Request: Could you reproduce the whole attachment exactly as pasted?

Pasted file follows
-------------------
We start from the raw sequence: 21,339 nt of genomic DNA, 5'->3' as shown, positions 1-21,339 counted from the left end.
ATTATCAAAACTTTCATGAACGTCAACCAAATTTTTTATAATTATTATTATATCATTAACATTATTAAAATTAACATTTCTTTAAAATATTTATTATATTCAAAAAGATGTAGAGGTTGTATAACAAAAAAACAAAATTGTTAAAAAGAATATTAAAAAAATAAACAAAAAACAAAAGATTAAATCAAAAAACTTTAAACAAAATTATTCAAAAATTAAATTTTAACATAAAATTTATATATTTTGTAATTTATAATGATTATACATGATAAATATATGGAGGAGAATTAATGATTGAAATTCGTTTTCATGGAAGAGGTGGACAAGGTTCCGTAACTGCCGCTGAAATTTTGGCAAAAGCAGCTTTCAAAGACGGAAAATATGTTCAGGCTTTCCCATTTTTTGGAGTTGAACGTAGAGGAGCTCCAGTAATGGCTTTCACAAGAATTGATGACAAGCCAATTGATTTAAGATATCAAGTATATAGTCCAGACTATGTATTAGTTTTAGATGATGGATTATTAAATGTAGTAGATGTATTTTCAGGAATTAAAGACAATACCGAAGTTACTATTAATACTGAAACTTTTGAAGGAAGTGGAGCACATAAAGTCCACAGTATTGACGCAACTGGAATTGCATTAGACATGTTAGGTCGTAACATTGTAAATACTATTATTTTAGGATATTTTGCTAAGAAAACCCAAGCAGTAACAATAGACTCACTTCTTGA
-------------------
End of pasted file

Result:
We start from the raw sequence: 21,339 nt of genomic DNA, 5'->3' as shown, positions 1-21,339 counted from the left end.
ATTATCAAAACTTTCATGAACGTCAACCAAATTTTTTATAATTATTATTATATCATTAACATTATTAAAATTAACATTTCTTTAAAATATTTATTATATTCAAAAAGATGTAGAGGTTGTATAACAAAAAAACAAAATTGTTAAAAAGAATATTAAAAAAATAAACAAAAAACAAAAGATTAAATCAAAAAACTTTAAACAAAATTATTCAAAAATTAAATTTTAACATAAAATTTATATATTTTGTAATTTATAATGATTATACATGATAAATATATGGAGGAGAATTAATGATTGAAATTCGTTTTCATGGAAGAGGTGGACAAGGTTCCGTAACTGCCGCTGAAATTTTGGCAAAAGCAGCTTTCAAAGACGGAAAATATGTTCAGGCTTTCCCATTTTTTGGAGTTGAACGTAGAGGAGCTCCAGTAATGGCTTTCACAAGAATTGATGACAAGCCAATTGATTTAAGATATCAAGTATATAGTCCAGACTATGTATTAGTTTTAGATGATGGATTATTAAATGTAGTAGATGTATTTTCAGGAATTAAAGACAATACCGAAGTTACTATTAATACTGAAACTTTTGAAGGAAGTGGAGCACATAAAGTCCACAGTATTGACGCAACTGGAATTGCATTAGACATGTTAGGTCGTAACATTGTAAATACTATTATTTTAGGATATTTTGCTAAGAAAACCCAAGCAGTAACAATAGACTCACTTCTTGA